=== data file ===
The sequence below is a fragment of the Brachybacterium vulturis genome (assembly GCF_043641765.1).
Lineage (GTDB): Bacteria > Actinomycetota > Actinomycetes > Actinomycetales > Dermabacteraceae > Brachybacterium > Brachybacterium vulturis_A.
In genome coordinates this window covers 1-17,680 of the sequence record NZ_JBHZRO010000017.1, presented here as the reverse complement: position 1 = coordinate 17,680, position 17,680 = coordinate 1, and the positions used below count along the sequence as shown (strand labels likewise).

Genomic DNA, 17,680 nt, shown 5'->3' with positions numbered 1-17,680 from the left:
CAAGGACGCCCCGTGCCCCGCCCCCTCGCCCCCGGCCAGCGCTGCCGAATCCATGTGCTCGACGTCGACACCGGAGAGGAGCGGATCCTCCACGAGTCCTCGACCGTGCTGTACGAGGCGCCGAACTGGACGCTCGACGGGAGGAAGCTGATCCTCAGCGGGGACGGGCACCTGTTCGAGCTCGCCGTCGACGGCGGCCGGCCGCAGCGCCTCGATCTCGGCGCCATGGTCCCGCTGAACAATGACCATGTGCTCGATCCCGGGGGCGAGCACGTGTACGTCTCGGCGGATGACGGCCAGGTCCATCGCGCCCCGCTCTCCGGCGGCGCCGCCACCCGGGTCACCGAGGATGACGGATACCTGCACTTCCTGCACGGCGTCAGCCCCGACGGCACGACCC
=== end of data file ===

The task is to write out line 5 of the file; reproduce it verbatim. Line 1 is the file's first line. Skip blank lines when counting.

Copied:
CAAGGACGCCCCGTGCCCCGCCCCCTCGCCCCCGGCCAGCGCTGCCGAATCCATGTGCTCGACGTCGACACCGGAGAGGAGCGGATCCTCCACGAGTCCTCGACCGTGCTGTACGAGGCGCCGAACTGGACGCTCGACGGGAGGAAGCTGATCCTCAGCGGGGACGGGCACCTGTTCGAGCTCGCCGTCGACGGCGGCCGGCCGCAGCGCCTCGATCTCGGCGCCATGGTCCCGCTGAACAATGACCATGTGCTCGATCCCGGGGGCGAGCACGTGTACGTCTCGGCGGATGACGGCCAGGTCCATCGCGCCCCGCTCTCCGGCGGCGCCGCCACCCGGGTCACCGAGGATGACGGATACCTGCACTTCCTGCACGGCGTCAGCCCCGACGGCACGACCC